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Oregon Graduate Teachers forced into contract mediation by recalcitrant universities

Graduate Teaching Fellows at the University of Oregon and Oregon State University have been forced into mediated contract talks by employers that refuse to bargain in good faith on even the most basic of conditions, including wages, student fees, and in the case of OSU, sharing the names and wages of the teaching and research assistants with their union. UofO's Graduate Teaching Fellows Federation is asking the community to avoid the UofO campus on thursday as a demonstration of solidarity with the embattled graduate teachers.
Graduate Teaching Fellows at the University of Oregon and Oregon State University have been forced into mediated contract talks by employers that refuse to bargain in good faith on even the most basic of conditions, including wages, student fees, and in the case of OSU, sharing the names and wages of the teaching and research assistants with their union. UofO's Graduate Teaching Fellows Federation is planing on emptying the campus and is asking the community to avoid the UofO campus on thursday as a demonstration of solidarity with the embattled graduate teachers.

FOR IMMEDIATE RELEASE

On Thursday, August 5, 2004 the Graduate Teaching Fellows Federation (GTFF) and the University of Oregon (UO) will enter into state-guided mediation in an attempt to bring to a close negotiations over the Collective Bargaining Agreement between the two parties. The GTFF, an AFL-CIO affiliated union, represents over 1300 Graduate Teaching Fellows at the university. The two parties have been engaged in bargaining since November 2003. Bargaining-unit protection and compensation are the issues that remain unresolved.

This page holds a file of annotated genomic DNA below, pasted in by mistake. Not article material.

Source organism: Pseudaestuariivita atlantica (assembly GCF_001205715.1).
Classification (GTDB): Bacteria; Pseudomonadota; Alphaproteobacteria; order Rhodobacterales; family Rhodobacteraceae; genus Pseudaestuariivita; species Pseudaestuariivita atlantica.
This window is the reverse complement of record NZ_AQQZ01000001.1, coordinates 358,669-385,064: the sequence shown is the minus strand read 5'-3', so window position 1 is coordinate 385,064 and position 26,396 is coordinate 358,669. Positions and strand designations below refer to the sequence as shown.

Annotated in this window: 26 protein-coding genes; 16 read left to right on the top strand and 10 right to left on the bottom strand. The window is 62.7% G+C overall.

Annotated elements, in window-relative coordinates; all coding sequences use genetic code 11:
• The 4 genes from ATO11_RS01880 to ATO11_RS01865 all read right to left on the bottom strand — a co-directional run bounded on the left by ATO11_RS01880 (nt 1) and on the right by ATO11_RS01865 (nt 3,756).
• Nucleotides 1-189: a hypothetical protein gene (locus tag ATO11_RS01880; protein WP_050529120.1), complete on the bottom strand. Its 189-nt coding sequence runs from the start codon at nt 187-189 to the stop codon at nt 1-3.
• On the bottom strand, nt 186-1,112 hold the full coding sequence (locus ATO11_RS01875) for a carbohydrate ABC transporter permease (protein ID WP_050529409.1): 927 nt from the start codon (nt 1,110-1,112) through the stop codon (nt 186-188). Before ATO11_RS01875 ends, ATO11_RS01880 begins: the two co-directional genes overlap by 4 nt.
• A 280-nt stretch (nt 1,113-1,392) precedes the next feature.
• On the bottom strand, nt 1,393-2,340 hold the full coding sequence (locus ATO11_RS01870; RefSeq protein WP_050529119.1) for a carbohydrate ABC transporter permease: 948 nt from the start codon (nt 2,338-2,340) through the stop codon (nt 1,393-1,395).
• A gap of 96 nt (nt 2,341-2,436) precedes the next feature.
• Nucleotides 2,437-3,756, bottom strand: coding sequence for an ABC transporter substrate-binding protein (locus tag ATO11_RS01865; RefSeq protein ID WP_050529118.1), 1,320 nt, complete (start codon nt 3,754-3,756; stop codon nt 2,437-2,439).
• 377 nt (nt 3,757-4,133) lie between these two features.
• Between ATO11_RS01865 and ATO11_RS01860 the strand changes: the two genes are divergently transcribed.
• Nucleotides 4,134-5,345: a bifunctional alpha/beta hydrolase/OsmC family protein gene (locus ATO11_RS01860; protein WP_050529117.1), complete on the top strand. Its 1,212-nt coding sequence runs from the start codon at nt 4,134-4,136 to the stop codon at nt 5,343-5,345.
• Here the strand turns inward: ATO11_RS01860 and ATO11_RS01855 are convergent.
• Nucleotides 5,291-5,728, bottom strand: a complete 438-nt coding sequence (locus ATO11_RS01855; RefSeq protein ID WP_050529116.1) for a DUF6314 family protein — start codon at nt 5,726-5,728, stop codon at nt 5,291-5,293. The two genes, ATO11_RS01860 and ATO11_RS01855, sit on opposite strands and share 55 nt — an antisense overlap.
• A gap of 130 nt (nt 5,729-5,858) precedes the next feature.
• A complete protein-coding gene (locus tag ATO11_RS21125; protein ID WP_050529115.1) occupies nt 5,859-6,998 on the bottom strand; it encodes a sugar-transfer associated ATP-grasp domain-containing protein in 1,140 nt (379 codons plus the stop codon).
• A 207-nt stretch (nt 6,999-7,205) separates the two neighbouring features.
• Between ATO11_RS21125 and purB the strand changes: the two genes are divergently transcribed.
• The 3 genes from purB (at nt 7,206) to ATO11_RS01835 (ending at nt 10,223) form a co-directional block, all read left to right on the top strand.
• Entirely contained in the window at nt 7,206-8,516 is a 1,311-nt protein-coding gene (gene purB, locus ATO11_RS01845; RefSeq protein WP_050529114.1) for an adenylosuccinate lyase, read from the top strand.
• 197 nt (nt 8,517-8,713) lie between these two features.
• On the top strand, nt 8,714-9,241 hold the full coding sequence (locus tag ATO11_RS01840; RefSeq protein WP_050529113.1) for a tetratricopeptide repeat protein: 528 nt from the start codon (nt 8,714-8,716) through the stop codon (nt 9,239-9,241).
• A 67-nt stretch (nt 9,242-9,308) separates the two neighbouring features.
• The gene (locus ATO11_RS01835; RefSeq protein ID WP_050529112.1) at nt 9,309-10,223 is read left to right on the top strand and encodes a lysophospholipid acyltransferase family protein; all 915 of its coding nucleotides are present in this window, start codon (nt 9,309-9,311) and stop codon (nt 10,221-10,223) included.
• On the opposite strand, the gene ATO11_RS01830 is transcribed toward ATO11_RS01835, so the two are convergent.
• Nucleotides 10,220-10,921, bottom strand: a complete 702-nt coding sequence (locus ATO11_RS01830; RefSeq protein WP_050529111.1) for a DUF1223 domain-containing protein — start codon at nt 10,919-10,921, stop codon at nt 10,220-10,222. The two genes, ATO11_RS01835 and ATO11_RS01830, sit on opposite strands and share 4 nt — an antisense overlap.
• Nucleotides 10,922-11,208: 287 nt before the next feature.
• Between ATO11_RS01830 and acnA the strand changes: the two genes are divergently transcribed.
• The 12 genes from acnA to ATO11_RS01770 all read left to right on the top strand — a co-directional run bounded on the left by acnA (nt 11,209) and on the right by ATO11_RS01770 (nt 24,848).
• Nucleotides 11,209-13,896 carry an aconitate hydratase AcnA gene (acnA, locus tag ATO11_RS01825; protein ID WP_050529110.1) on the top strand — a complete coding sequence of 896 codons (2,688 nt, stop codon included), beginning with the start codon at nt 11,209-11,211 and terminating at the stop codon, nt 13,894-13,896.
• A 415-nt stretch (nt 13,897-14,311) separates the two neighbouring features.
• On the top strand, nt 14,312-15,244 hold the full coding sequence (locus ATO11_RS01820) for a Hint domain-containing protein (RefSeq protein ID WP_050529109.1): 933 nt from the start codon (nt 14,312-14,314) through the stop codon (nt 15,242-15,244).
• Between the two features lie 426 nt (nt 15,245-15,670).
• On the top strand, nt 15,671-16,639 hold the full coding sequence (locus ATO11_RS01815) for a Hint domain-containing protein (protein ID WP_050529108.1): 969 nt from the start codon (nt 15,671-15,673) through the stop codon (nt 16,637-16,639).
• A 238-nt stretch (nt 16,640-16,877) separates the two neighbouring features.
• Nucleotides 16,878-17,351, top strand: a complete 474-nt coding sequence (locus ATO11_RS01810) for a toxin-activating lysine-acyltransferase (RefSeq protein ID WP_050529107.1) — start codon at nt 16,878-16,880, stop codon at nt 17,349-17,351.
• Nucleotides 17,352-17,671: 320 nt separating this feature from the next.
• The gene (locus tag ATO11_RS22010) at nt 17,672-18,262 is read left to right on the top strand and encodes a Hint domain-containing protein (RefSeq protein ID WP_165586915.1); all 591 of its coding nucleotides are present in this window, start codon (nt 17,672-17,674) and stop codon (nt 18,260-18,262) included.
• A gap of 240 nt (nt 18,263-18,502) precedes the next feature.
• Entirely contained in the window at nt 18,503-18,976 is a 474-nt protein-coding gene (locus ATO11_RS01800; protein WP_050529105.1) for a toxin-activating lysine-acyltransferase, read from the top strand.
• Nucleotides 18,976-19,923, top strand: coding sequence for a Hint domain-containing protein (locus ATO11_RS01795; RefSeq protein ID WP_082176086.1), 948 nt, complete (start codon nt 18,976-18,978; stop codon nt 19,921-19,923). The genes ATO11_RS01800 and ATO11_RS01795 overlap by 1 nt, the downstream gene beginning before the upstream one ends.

"The GTFF is committed to bringing bargaining to a successful conclusion and we look forward to the assistance provided by the state," said Jey Strangfeld, Lead Negotiator for the GTFF. "We are hopeful that the remaining issues can be resolved without the union having to resort to a strike, but so far both sides have been unwilling to bend on some pretty fundamental issues."



The primary area of disagreement concerns bargaining-unit protections already in the Collective Bargaining Agreement. The GTFF wants to affirm that the UO cannot hire graduate students to work at the university without paying them minimum wages and providing them with contractually guaranteed tuition waivers and health care, while the UO seeks to add language that would allow themselves wide latitude to hire outside of the bargaining unit.



Eric Lindgren, President of the GTFF and a bargaining team member said, "This issue is of primary importance to us and the biggest hurdle to us getting a deal. We have reports that the university has been hiring grad students at $8 an hour to teach classes. The contract forbids this practice; the university is trying to make it legal. We simply cannot allow that to happen."



The UO has refused to bargain over GTF wages and has insisted that GTFs receive no wage increases for the duration of the contract. While the two parties have agreed to bargain to decrease the amount of student fees GTFs are required to pay, there is no agreement as to the adequacy of the offers advanced by the UO.



As part of their preparation for mediation, the GTFF has called for an "Empty Campus Day" on Wednesday, August 4. Some GTFs who are teaching classes are holding classes at off-campus locations and the GTFF has called for all campus community members who absolutely do not have to be on campus to stay off of campus. Through this action the GTFF hopes to demonstrate to the UO that they have the support of the campus community and that they are ready and willing to strike in the Fall term if no agreement is reached by then.


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GTFF--We don't lose.
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